Copper does not react with dilute sulphuric acid as its reduction potential is higher than that of hydrogen. Copper does not displace hydrogen from non-oxidising acids like HCl or dilute H2SO4.
But, concentrated sulphuric acid is an oxidising agent. So, when copper is heated with conc.H2SO4, a redox reaction occurs and the acid gets reduced to sulphur dioxide.
Cu + 2H2SO4 = CuSO4 + SO2 + 2H2O
There are two potential reactions that can take place - with dilute H2SO4, you get a standard metal-acid redox reaction - Iron (II) Sulphate & hydrogen gas are the products:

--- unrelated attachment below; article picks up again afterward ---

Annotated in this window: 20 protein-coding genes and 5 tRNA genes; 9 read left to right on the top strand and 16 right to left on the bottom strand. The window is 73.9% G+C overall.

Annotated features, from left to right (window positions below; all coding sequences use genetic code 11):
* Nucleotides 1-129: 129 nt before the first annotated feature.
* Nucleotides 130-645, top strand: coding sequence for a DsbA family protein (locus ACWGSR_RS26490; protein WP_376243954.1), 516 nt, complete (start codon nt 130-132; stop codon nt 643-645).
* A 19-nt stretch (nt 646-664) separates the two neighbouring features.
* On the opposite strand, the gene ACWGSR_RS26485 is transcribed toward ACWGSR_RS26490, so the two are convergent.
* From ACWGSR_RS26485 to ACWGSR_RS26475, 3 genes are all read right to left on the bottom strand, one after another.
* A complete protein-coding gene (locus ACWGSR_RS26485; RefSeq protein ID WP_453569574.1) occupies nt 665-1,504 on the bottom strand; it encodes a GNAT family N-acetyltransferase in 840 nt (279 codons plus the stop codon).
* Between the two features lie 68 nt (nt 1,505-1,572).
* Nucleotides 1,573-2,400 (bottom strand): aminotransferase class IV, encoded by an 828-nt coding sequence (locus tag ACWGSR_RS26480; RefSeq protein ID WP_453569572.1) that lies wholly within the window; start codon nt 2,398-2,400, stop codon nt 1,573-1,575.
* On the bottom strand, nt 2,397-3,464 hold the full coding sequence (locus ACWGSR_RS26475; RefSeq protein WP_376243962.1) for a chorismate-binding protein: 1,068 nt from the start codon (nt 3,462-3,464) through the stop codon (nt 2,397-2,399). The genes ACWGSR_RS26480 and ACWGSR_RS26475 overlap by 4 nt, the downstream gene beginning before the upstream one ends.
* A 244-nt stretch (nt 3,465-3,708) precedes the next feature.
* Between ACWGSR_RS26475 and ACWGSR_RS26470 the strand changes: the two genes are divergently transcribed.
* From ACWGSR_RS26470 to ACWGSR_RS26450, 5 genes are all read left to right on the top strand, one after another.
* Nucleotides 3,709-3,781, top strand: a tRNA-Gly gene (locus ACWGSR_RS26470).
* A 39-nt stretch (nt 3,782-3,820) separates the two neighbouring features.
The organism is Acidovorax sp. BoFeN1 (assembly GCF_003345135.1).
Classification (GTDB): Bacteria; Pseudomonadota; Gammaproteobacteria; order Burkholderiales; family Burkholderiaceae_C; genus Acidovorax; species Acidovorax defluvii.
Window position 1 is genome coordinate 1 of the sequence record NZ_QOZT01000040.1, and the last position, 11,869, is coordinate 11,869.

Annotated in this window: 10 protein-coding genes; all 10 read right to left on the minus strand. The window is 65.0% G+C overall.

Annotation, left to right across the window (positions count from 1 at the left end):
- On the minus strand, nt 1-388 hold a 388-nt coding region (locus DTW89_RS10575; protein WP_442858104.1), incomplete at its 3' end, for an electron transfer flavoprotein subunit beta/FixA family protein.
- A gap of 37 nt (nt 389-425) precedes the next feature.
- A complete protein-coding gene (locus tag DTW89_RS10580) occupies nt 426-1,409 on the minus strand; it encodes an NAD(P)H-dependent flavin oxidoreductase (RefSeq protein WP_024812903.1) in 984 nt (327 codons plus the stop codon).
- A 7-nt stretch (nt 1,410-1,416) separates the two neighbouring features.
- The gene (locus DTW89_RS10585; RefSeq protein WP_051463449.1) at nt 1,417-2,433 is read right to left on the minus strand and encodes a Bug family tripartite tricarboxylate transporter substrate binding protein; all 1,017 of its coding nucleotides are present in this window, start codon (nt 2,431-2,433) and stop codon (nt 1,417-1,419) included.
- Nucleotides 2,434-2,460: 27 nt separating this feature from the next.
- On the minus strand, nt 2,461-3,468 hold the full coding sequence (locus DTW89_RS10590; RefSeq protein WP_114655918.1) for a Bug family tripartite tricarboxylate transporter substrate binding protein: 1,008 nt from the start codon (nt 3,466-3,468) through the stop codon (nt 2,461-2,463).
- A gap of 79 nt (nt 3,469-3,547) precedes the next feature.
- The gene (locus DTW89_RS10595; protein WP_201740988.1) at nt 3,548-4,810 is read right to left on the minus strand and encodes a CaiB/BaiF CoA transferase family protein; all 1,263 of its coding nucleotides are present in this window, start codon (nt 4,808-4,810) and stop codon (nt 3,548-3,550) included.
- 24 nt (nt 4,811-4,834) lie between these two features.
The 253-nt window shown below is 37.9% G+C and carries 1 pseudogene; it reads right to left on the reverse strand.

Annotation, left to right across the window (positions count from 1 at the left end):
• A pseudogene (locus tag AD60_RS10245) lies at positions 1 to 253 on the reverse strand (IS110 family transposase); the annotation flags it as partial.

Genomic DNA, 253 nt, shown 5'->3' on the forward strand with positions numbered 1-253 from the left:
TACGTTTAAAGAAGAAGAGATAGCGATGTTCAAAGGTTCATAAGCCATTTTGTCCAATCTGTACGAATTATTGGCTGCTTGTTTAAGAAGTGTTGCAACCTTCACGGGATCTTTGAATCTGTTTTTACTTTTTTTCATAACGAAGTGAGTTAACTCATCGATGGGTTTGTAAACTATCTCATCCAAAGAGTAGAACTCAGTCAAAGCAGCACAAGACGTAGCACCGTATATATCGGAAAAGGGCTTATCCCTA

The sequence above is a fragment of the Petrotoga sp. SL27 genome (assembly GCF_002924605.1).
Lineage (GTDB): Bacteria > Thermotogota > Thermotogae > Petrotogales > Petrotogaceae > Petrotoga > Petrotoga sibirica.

Fe (s) + H2SO4 (aq) → FeSO4 (aq) + H2 (g)
In hot concentrated solutions, the acid acts as an oxidising agent, the redox reaction producing iron (III) sulphate, water and sulphur dioxide gas
2Fe (s) + 6H2SO4 (l) → Fe2(SO4)3 (aq) + 3SO2 (g) + 6H2O (l)
(d) Zinc Carbonate
Zinc carbonate is not formed from the above given compounds
it is formed by this reaction
ZnSO4(aq) + Na2CO3(aq) → Na2SO4(aq) + ZnCO3(s)